Why are turnouts so low in these special elections to fill empty Assembly and state Senate seats?

Because Californians aren’t honest with themselves.

We tell ourselves that, in election contests, we vote for the person. But the fact is we rarely have any idea who the person we vote for is. That’s especially true in legislative elections. Legislative candidates in California must represent huge districts, with far too many people to reach. And the media provides little or no coverage of these contests.

If we were being honest with ourselves, Californians would recognize that for all our illusions of independents, we are party animals.

Which is to say: we vote for the party not the person. If you don’t believe the data that shows this to be overwhelming true, try this experiment. Ask yourself (or a person you meet) to give you the first and last name, and any other distinguishing personal details, of the person you voted for last year for Assembly. (Few people will be able to answer this question). Then ask if you know the party of the person you vote for last year for Assembly. (Most people will remember that much).

In this insight lies the solution to the problem of low-turnout special elections: letting people vote for the party.

Specifically, California should consider using party lists. That is to say, let political parties produce list of candidates for each district. Under the misbegotten top two non-primary “primary” system we have now (another bit of Californian political dishonesty is that we say we have primaries in the state even though we abolished them in 2010), that would mean letting the parties list its candidates in order of preference on the first round ballot. You’d vote for the party, and not the person, which is what you do already.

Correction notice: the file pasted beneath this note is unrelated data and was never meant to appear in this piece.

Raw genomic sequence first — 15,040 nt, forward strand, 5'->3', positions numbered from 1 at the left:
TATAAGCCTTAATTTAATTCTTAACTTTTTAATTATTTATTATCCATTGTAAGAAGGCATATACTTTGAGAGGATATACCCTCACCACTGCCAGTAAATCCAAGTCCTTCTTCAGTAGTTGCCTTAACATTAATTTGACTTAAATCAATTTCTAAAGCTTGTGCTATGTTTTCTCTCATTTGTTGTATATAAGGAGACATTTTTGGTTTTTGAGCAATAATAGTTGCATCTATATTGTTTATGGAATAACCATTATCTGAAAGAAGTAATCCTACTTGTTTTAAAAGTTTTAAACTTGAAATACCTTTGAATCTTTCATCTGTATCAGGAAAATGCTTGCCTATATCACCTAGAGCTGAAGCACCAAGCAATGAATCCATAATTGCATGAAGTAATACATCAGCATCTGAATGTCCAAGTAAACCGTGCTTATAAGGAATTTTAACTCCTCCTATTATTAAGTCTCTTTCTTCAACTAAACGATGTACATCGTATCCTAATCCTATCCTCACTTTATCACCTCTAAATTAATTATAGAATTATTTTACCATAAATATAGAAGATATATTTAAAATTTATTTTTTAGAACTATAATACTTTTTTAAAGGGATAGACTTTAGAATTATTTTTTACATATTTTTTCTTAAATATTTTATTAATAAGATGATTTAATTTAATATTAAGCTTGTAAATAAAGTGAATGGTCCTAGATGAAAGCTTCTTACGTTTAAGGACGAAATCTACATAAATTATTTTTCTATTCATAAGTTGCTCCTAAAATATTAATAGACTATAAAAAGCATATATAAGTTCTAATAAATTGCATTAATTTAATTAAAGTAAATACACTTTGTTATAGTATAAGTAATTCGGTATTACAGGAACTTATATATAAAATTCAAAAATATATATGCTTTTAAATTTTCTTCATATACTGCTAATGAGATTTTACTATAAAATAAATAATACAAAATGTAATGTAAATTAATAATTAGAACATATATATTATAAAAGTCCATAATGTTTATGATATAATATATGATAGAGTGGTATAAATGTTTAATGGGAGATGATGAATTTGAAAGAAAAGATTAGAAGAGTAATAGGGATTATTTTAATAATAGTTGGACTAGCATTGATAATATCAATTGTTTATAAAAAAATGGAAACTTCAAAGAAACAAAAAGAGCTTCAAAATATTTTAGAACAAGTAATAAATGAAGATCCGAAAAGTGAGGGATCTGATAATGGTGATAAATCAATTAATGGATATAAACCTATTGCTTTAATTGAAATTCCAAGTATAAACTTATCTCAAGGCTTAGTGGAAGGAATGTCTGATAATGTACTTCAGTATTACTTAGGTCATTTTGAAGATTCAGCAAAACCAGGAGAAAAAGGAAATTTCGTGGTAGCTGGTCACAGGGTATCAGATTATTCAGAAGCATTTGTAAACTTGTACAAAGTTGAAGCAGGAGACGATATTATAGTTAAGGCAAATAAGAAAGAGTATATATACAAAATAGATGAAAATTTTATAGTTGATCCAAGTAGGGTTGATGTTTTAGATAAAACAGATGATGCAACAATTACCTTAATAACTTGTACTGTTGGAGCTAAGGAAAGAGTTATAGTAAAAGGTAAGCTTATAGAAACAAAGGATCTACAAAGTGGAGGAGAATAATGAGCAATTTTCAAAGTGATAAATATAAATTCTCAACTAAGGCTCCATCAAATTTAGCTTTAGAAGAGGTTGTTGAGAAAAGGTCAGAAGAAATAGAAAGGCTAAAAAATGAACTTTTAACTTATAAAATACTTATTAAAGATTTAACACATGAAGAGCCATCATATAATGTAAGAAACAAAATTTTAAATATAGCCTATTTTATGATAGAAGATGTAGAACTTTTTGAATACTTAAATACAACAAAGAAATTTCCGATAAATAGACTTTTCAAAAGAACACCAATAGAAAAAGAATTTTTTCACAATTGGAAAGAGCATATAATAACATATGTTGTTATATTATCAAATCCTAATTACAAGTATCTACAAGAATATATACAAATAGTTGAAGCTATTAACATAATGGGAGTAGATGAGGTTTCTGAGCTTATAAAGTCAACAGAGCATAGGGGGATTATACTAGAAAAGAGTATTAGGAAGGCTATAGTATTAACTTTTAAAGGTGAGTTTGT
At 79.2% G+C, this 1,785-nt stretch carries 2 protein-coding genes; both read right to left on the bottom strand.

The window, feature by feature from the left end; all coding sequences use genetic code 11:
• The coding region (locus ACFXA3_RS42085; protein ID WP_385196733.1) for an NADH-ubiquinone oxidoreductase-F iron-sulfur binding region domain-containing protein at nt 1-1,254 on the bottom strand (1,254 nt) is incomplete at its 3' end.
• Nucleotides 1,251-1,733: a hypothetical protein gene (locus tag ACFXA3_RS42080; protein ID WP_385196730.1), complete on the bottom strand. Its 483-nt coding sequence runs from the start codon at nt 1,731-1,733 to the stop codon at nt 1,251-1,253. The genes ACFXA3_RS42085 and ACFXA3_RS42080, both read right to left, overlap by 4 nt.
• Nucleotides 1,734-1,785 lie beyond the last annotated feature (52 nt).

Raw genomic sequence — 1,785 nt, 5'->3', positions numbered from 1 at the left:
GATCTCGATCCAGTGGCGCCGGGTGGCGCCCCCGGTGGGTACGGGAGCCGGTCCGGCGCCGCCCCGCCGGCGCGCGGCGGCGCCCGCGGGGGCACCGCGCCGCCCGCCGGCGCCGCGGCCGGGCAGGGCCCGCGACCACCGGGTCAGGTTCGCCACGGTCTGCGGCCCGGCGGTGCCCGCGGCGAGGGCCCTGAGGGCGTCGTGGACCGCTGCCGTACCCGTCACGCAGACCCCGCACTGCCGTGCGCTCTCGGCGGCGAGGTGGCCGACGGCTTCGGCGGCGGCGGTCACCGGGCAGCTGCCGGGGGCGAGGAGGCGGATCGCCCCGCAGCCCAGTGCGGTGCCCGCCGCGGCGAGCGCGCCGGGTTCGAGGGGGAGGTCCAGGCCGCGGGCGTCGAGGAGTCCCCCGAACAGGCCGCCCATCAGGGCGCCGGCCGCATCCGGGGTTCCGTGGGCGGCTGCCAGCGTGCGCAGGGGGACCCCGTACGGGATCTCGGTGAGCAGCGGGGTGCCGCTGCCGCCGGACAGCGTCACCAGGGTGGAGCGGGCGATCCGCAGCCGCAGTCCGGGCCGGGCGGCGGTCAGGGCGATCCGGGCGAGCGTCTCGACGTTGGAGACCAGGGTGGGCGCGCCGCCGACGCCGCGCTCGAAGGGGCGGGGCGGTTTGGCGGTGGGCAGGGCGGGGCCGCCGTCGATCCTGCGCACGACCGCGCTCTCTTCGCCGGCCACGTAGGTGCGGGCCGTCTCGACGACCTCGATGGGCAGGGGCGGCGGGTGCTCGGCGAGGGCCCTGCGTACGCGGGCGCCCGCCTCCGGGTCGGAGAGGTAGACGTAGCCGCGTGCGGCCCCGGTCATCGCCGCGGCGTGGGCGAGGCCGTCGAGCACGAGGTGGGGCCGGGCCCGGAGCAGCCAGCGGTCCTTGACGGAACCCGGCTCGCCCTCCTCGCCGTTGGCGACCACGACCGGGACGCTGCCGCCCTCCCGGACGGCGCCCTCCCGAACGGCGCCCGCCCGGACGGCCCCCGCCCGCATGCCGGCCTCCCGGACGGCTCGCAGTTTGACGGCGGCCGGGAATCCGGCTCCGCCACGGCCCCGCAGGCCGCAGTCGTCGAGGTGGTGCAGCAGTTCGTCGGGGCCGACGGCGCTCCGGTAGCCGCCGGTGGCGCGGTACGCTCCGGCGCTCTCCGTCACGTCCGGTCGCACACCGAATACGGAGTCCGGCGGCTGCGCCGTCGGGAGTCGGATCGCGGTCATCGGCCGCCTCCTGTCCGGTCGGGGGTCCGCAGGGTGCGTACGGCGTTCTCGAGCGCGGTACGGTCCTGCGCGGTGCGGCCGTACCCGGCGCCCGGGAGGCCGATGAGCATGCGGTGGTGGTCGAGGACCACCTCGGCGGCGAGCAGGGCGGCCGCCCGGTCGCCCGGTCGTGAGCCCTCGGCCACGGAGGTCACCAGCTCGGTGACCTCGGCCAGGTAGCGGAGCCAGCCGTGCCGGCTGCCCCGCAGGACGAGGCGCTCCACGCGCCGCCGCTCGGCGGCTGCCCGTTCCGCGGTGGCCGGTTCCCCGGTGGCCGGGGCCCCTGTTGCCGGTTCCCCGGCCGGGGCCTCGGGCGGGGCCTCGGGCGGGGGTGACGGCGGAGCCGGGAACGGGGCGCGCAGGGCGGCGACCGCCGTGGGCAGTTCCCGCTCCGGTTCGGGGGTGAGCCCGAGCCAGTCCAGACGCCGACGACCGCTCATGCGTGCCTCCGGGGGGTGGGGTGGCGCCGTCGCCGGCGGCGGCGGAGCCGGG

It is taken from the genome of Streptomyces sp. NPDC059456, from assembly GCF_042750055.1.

Those parties that finish in the top two would advance to the second round of balloting. The list could be cut to three people at this point. The top person on the list of the winning party would serve in the legislature. The second and third choices of that party would be alternates – who could quickly take the place of the top candidate if that person quits, is removed from office, or dies.

Party lists have other advantages, of course. They would revive California’s badly weakened political parties – which would in turn return the wonders of politics, particularly local politics, and political engagement to the Golden State.

Party lists would work much better if the state moved, as it should, to multi-member districts and proportional voting. With, say, a 20 member district, a party could list its 20 choices in order. If that party won, say, 12 of the seats, the first 12 people on its list would take office. Those remaining on the list would serve as alternates.

California elites would say this is too complicated and wouldn’t work here. But our current elections aren’t working. Indeed, no one is showing up. Can’t we level with ourselves and recognize that we need real change?